Give Me (Light) Law or I Die!

If you asked me, “Hey, Collin, what would you preach, if it was up to you, to offend the fewest people?” Left to my own thinking, I would answer you by saying that I would just give people really good news, all of the time. Who does not want good news? When you tell someone you have good news and bad news, asking which they want first, the idea is that they only want good news, but must deal with the bad at some point.

I would think that preaching that offers the best news imaginable could not possibly offend people; it could not possibly stir up controversy. In fact, answering the opposite question, if I wanted to offend the most people, I would spend all my time telling people what to do (we don’t naturally like authority), and then, on top of that (which is already offensive), I would tell them they are failures.

This just makes sense to me. Good news = easy ministry. Commands and judgment = offense and controversy.

Yet, in some significant sense, I find the opposite to be true in ministry. The very thing I thought people would just love to hear, often times, rubs them the wrong way. It rubs me the wrong way! The very thing I thought we would not want to hear, well, is not always all that bad to us, or offensive. This is what I mean: as a Bible preacher, part of my job is telling people, including myself even as I preach, what they ought to be doing. We ought to be doing God’s will. Yet, I know that as a Bible preacher part of my job is to tell people, including myself, that we are failing miserably; for we all have sinned (see Rom. 3:23).

This is what I thought as a preacher I would be most nervous to talk to people about. This is the part of my message I thought would be most offensive to people. But I find that I do not get very nervous to talk about this, nor do I think that people are most offended by this.

I find that most people readily accept that they are not perfect; and if God’s Law demands perfection, they logically conclude they have not met His standards. I’m not saying this is always the case, or that most people I meet experience Spirit-wrought conviction leading to repentance. I’m also not saying this bad news is not at all offensive. It is. But what I am saying is that there is a logic here that a lot of people simply “get”.

I think it is the next part that I get most nervous (and most excited) to preach that causes the most offense. It is the next part of my message week in and week out that ruffles feathers and startles hearts, including mine. It is the part of the message in which I turn to tell people that there is nothing we can do about our sinful, guilty state and yet wonder of wonders, God has taken care of it all for us in Jesus, on the cross.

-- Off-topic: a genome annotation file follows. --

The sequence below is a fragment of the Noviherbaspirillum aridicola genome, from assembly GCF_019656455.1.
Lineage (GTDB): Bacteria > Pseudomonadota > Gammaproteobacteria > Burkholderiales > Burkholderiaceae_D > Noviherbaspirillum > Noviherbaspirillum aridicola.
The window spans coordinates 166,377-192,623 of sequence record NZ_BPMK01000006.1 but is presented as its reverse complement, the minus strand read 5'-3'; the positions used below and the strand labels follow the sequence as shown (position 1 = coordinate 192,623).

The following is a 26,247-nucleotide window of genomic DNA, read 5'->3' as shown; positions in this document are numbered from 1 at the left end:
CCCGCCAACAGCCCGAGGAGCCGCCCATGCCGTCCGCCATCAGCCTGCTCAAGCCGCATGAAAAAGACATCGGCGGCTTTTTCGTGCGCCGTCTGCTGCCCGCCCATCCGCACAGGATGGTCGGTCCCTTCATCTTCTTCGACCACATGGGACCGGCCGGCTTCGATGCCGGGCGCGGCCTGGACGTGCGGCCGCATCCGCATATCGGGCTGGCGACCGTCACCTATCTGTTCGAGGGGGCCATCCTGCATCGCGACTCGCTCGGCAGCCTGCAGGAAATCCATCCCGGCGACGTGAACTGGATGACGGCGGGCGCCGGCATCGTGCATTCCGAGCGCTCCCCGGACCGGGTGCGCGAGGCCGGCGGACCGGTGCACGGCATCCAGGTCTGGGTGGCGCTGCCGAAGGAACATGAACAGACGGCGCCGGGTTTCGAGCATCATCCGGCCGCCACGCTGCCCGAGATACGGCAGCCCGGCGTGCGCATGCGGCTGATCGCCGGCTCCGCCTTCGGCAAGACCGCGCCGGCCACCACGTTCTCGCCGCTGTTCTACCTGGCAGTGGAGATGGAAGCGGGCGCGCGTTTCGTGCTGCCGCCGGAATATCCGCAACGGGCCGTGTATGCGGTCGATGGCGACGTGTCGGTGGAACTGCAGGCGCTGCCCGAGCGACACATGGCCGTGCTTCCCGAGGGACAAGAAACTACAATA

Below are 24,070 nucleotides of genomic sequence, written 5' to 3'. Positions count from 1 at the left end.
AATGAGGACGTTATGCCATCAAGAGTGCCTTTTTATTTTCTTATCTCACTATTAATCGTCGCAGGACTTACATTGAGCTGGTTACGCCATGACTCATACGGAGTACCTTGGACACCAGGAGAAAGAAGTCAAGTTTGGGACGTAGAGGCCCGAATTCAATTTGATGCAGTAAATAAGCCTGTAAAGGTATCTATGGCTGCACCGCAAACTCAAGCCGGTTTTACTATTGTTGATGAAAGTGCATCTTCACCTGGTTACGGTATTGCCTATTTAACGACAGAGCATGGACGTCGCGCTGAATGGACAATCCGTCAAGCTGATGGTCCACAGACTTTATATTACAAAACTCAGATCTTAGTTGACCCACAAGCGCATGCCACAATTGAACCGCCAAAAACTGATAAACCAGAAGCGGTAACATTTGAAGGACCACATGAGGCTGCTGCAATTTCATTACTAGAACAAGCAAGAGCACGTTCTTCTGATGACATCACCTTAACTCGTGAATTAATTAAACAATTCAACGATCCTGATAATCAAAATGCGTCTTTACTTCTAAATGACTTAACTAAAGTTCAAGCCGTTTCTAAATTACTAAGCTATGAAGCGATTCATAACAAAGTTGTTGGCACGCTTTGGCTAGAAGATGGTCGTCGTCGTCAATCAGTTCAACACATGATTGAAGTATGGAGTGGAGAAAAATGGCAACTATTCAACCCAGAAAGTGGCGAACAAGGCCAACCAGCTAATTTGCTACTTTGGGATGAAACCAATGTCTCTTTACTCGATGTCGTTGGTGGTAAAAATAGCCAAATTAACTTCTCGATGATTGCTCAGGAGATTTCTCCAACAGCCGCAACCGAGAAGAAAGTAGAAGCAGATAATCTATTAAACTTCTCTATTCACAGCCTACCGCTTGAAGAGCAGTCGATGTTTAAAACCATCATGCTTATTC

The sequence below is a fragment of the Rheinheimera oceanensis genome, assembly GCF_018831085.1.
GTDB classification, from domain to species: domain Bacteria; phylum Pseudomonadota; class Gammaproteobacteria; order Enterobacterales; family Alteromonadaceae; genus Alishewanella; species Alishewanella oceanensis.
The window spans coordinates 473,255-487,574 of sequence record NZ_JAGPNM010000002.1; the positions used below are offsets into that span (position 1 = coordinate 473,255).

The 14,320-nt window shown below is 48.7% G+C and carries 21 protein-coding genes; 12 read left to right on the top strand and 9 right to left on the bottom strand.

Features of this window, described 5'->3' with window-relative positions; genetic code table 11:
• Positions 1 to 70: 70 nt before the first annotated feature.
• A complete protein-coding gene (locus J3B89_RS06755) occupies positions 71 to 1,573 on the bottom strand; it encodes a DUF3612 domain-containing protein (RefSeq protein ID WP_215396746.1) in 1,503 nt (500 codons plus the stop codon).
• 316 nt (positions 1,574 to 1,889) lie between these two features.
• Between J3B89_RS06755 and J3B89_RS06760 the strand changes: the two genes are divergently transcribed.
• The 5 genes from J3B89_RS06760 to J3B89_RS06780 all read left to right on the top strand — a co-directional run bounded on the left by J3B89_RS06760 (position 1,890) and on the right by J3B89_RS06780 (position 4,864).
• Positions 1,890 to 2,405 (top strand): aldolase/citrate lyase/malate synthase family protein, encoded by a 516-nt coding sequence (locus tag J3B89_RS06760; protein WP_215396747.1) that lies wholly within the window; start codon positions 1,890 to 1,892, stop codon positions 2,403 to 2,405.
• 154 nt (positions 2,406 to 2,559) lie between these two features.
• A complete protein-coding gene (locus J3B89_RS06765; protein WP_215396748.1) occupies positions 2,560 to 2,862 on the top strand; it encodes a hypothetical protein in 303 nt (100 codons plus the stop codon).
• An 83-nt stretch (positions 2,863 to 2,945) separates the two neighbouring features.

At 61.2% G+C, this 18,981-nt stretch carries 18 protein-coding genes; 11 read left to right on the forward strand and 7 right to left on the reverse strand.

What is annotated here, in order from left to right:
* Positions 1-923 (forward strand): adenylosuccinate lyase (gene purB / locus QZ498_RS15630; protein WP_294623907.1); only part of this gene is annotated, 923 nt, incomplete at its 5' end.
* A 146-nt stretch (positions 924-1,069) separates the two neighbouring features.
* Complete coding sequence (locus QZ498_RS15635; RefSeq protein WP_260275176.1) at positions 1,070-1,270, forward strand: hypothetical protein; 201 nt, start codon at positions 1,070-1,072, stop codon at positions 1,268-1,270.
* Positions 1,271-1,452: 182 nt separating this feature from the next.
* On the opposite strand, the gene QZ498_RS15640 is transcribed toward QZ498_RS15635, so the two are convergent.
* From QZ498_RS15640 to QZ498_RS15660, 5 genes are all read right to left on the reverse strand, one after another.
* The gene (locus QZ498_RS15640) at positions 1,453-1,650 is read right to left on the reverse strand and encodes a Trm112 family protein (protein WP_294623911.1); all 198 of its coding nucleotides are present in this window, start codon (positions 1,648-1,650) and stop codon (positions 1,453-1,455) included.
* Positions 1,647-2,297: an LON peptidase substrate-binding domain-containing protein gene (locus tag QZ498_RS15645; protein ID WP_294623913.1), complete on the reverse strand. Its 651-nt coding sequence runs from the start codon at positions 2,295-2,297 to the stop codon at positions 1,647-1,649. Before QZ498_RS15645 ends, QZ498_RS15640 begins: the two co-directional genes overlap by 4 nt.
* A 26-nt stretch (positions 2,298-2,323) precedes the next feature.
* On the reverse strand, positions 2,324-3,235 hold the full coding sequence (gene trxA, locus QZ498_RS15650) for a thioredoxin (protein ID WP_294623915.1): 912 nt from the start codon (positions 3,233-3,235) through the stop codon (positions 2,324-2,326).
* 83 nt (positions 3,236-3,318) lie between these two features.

In case that seems weird, listen to Paul in Galatians 1:10, “For am I now seeking the approval of man, or of God? Or am I trying to please man? If I were still trying to please man, I would not be a servant of Christ (emphasis mine). Paul says if he were trying to win the approval of others or people-please in ministry, he would not preach the message of Christ. The message of Christ is that we are “…not justified by works of the law but through faith in Jesus Christ…” (Gal. 2:16). Yet, that is what he says is offensive.

How is this stuff offensive? This is good news! This is the best news! This seems so backwards.

I know, I know. It does to me too. But here is why the cross is offensive: we do not like being told there is nothing we can contribute to our salvation. Being told we failed is one thing, but being told we can’t make up for our failures is a whole-nother shebang. The American way is not perfection, but rising from the ashes, picking ourselves up again; that is our glory. We fail, but we always fix it.

But God does not offer us this glory. God’s message is not that we have failed but we can make up for it. God’s message is that we have failed and that He made up for it. The only thing we contribute is the failure. I find that in ministry it is this gospel of free grace for sinners that shakes us. We question, “Is this too good to be true?” This is what I get most nervous to say, wondering how many are going to question the message of Christ.

But screw it. It is all we have. It is the message of Scripture. I live to tell people about the scandalous grace of God, come down to us in the God-man, Jesus Christ, dead on a cross, risen from the grave, for you, and for me. All glory be to God alone.

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More Grace in Christ than Sin in You

Charles Spurgeon’s counsel to those who think their sin is to great to be forgiven; to be covered by grace flowing from the cross. It is in old english, so bear with it.

“Thy sins are as evil as thou sayest they are, and a great deal more so. Depend on it, thou art worse than thou thinkest thyself to be. Thou thinkest thou art bad enough, but thou art not so bad in thine own estimation as thou really art. Thy sins seem to thee to be like roaring billows, but in God’s sight they are like towering mountains without summit. Thou seemest to thyself to be black—black as the tents of Kedar; in God’s eyes thou art blacker still. Set that down, to begin with, that the waves are big, and that the winds are howling, I will not dispute that. I ask thee, what hast thou to do with that? Does not the Word of God command thee to look to Christ. Great as thy sins are, Christ is greater than they all. They are black; but his blood can wash thee whiter than snow. I know thy sins deserve damnation; but Christ’s merits deserve salvation. It is true, the pit of hell is thy lawful portion, but heaven itself is thy gracious portion. What! is Christ less powerful than thy sin? That cannot be! To suppose that were that to make the creature mightier than the Creator. What! is thy guilt more prevalent with God than Christ’s righteousness? Canst thou think so little of Christ as to imagine that thy sins can overwhelm and conquer him? O man, thy sins are like mountains; but Christ’s love is like Noah’s flood; it prevaileth twenty cubits, and the tops of the mountains are covered. It is looking at sin and not looking to the Saviour that has made thee doubt. Thou art looking to the second cause, and not to him who is greater than all.”